The Best TV of 1999

Like Peter Chattaway on film, I am more comfortable writing about my favorite programs of 1999 than holding forth on what's best. While coping with a temporarily bi-metropolis marriage, I have watched far more TV in the last quarter of 1999 than, oh, since about 1988. This list notwithstanding, my Lent probably will be TV-free.

New Year's Eve coverage (ABC and CNN)

After enduring more than a year of gloomy and misanthropic predictions about the Y2K bug, what better antidote could we have asked for than round-the-clock live coverage of this worldwide celebration? (Congratulations to Australia, Egypt, and France for the most eye-popping displays.) For the trolls who spent New Year's Eve oiling shotguns in the fluorescent glow of their disaster-proof bunkers, don't worry: you can still buy a highlights video and watch it on your Y2K-compliant VCRs.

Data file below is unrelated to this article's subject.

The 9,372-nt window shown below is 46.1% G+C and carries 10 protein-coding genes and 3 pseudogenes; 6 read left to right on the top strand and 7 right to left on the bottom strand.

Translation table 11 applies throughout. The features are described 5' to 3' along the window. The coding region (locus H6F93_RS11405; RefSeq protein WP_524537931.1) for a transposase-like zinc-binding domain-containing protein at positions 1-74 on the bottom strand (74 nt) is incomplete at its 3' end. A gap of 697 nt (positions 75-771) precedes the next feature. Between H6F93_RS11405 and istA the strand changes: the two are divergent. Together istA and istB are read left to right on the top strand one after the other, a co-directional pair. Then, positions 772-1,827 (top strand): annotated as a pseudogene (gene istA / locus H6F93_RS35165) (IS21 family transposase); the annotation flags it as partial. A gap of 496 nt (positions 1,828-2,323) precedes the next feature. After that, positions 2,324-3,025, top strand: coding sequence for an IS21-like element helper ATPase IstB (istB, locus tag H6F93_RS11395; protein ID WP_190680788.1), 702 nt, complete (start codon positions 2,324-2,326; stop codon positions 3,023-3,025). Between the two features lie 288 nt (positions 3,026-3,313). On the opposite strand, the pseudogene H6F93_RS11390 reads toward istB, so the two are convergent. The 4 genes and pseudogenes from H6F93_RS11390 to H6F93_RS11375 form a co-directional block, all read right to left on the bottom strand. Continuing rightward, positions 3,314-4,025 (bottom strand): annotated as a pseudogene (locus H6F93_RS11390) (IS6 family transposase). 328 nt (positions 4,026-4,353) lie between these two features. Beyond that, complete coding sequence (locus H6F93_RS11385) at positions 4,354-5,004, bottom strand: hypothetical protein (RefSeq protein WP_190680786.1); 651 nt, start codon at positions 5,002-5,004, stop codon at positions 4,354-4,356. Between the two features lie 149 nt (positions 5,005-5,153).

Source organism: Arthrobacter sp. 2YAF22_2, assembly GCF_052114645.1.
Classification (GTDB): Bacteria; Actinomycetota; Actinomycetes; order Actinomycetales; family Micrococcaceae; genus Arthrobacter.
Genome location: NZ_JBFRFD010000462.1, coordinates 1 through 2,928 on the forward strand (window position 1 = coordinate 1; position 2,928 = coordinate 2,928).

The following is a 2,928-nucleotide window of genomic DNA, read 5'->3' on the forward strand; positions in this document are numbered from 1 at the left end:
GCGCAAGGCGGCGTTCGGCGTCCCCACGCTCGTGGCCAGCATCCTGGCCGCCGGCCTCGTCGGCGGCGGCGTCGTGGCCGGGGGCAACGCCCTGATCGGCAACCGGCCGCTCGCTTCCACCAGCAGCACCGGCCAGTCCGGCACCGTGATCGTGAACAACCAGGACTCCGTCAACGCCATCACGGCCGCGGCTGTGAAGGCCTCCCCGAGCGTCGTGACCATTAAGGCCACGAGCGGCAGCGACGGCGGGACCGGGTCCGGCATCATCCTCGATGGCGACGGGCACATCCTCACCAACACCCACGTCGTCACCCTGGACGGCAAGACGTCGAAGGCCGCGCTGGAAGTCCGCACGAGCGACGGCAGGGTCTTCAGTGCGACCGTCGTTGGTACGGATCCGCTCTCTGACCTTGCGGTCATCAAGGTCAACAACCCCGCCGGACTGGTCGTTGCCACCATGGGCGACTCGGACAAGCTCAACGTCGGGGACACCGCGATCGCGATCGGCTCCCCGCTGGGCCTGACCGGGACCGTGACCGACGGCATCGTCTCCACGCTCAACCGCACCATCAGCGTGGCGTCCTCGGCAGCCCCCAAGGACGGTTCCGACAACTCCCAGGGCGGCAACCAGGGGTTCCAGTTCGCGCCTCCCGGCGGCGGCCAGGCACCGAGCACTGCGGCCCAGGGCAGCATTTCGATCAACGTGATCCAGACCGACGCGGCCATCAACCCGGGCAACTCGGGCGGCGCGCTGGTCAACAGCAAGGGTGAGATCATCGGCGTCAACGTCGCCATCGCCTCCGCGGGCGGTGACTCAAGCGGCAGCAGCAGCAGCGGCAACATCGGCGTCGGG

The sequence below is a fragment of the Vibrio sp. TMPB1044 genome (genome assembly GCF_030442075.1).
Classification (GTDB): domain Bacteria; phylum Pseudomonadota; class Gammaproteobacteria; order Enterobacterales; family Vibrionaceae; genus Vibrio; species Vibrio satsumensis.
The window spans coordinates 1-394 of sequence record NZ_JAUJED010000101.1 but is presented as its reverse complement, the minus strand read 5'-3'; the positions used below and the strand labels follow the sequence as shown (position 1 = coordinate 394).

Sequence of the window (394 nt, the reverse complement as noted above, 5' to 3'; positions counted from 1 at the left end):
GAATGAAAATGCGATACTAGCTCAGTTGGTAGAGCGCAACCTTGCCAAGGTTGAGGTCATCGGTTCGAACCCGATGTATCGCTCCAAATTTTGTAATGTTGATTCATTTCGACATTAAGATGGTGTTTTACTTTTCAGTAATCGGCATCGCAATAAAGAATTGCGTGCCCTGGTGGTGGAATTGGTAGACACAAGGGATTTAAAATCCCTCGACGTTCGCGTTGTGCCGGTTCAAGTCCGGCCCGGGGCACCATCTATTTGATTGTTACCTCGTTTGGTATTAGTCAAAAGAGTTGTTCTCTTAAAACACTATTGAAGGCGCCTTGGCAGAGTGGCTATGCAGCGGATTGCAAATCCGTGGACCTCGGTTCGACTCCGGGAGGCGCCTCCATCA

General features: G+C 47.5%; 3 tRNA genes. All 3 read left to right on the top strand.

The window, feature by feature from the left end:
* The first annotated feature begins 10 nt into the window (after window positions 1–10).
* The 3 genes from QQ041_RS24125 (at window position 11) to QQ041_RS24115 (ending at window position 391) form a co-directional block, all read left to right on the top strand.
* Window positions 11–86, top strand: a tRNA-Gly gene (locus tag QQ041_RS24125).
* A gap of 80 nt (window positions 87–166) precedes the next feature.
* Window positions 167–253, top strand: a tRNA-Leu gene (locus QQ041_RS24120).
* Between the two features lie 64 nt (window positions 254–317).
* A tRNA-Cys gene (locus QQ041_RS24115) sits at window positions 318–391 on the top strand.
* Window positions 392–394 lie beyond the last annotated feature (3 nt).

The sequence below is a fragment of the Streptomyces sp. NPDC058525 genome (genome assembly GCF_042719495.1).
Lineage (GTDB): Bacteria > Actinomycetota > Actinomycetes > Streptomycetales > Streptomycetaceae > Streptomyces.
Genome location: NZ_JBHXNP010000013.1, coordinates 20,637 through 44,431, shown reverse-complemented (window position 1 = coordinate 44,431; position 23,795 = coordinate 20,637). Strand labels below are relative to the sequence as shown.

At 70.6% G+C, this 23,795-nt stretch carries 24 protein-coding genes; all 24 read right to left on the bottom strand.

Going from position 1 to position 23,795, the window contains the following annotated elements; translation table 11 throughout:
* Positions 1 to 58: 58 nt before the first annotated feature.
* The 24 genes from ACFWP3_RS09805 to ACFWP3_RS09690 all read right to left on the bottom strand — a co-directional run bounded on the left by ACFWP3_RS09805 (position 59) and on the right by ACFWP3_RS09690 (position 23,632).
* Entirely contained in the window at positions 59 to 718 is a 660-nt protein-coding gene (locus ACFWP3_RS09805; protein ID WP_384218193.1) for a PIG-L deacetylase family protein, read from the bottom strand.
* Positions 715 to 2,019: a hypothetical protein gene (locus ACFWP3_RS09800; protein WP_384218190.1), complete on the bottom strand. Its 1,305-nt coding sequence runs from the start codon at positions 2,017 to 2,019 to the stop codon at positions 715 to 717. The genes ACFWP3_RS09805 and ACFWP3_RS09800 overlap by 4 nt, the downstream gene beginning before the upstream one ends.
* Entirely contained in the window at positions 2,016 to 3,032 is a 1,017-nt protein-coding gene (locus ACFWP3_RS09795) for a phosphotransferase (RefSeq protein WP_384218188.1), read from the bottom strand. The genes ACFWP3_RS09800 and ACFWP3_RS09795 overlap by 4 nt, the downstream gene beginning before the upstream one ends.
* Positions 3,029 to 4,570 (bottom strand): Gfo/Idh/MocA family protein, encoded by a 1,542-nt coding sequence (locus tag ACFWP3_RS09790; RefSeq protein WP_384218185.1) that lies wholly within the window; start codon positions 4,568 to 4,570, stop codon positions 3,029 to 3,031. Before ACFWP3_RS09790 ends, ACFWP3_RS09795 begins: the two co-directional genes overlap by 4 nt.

Frasier (NBC, Thursday)

This comedy recycles plot themes (the follies of lying, the slapstick of hubris) even more often than the many Star Trek spinoffs. Still, it offers the witty scripts and brisk directing we can expect from any show that attracts James L. Brooks. Star Kelsey Grammer combines the dulcet tones of Orson Welles with the comic timing of Jack Benney—and manages to ridicule most of the Seven Deadly Sins.

The Simpsons and Futurama (Fox, Sunday)

"The Simpsons" is an especially rich pleasure because I took a few years to grasp its importance. Both shows from Life in Hell cartoonist Matt Groening regularly barbecue every American sacred cow, including popular culture and New Age aphorisms. Both also pay more attention to Christianity than most other network hits combined.

King of the Hill (Fox, Sunday)

Like "The Simpsons," "King of the Hill" dares to portray a churchgoing family, ...

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May
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